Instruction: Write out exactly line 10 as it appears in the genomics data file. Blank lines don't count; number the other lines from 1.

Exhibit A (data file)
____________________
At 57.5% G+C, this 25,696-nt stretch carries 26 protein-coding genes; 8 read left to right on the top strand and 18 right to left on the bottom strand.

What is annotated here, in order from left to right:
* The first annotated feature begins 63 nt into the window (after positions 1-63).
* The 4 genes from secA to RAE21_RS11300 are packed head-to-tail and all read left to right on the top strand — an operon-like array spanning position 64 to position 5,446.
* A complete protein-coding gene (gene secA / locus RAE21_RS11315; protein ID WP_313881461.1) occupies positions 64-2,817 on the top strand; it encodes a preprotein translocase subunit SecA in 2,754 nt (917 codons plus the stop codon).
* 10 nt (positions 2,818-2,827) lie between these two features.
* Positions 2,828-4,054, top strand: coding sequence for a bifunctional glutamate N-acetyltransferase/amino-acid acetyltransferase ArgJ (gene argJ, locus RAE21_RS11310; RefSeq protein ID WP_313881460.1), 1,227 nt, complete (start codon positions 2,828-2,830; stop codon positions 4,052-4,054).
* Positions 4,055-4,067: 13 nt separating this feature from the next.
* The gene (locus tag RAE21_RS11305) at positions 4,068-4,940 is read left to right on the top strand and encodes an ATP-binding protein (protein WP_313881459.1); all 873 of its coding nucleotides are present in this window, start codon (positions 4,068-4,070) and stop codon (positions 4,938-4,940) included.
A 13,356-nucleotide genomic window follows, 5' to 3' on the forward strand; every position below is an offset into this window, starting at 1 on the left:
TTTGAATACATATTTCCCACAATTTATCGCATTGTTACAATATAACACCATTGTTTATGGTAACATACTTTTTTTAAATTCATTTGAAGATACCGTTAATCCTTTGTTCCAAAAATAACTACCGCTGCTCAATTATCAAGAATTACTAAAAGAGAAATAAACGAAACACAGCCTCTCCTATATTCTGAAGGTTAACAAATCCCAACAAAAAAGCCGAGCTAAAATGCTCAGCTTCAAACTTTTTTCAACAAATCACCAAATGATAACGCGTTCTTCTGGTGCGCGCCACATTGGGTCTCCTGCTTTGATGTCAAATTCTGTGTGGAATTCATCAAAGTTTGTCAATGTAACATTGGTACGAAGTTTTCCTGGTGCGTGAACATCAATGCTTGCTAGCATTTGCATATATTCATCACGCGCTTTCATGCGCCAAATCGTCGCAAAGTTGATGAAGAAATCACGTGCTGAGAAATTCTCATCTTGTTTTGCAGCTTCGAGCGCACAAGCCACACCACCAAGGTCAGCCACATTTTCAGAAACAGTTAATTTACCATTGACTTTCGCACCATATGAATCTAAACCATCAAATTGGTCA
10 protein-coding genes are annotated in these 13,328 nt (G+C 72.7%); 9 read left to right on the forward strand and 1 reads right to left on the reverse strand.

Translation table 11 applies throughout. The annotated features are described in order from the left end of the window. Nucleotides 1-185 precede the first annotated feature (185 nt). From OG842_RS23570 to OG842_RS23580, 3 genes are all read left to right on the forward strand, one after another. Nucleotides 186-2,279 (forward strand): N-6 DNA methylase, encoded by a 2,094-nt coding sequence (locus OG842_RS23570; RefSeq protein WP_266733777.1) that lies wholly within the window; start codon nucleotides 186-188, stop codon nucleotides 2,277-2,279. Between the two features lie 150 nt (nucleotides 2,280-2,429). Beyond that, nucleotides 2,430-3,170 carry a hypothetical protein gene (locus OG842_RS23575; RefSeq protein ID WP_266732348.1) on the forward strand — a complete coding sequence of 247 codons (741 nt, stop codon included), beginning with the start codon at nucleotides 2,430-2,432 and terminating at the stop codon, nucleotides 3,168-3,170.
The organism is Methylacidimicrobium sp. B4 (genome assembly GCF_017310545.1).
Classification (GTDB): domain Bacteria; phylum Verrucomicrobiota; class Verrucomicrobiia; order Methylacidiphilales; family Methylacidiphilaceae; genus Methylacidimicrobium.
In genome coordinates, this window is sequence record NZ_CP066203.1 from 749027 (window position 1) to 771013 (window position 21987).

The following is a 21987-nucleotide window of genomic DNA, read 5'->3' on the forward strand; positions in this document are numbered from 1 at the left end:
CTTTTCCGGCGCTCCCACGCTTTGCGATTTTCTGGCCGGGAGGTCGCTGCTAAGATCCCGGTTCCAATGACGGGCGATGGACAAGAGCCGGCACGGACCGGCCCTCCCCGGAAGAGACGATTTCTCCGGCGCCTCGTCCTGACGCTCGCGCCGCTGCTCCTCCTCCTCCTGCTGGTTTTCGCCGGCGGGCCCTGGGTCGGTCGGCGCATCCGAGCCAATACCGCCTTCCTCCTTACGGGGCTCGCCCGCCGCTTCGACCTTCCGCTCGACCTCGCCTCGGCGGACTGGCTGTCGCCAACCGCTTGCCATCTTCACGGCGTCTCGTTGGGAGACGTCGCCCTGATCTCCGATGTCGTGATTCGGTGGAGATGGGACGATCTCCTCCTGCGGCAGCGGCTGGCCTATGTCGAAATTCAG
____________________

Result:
A 13,356-nucleotide genomic window follows, 5' to 3' on the forward strand; every position below is an offset into this window, starting at 1 on the left: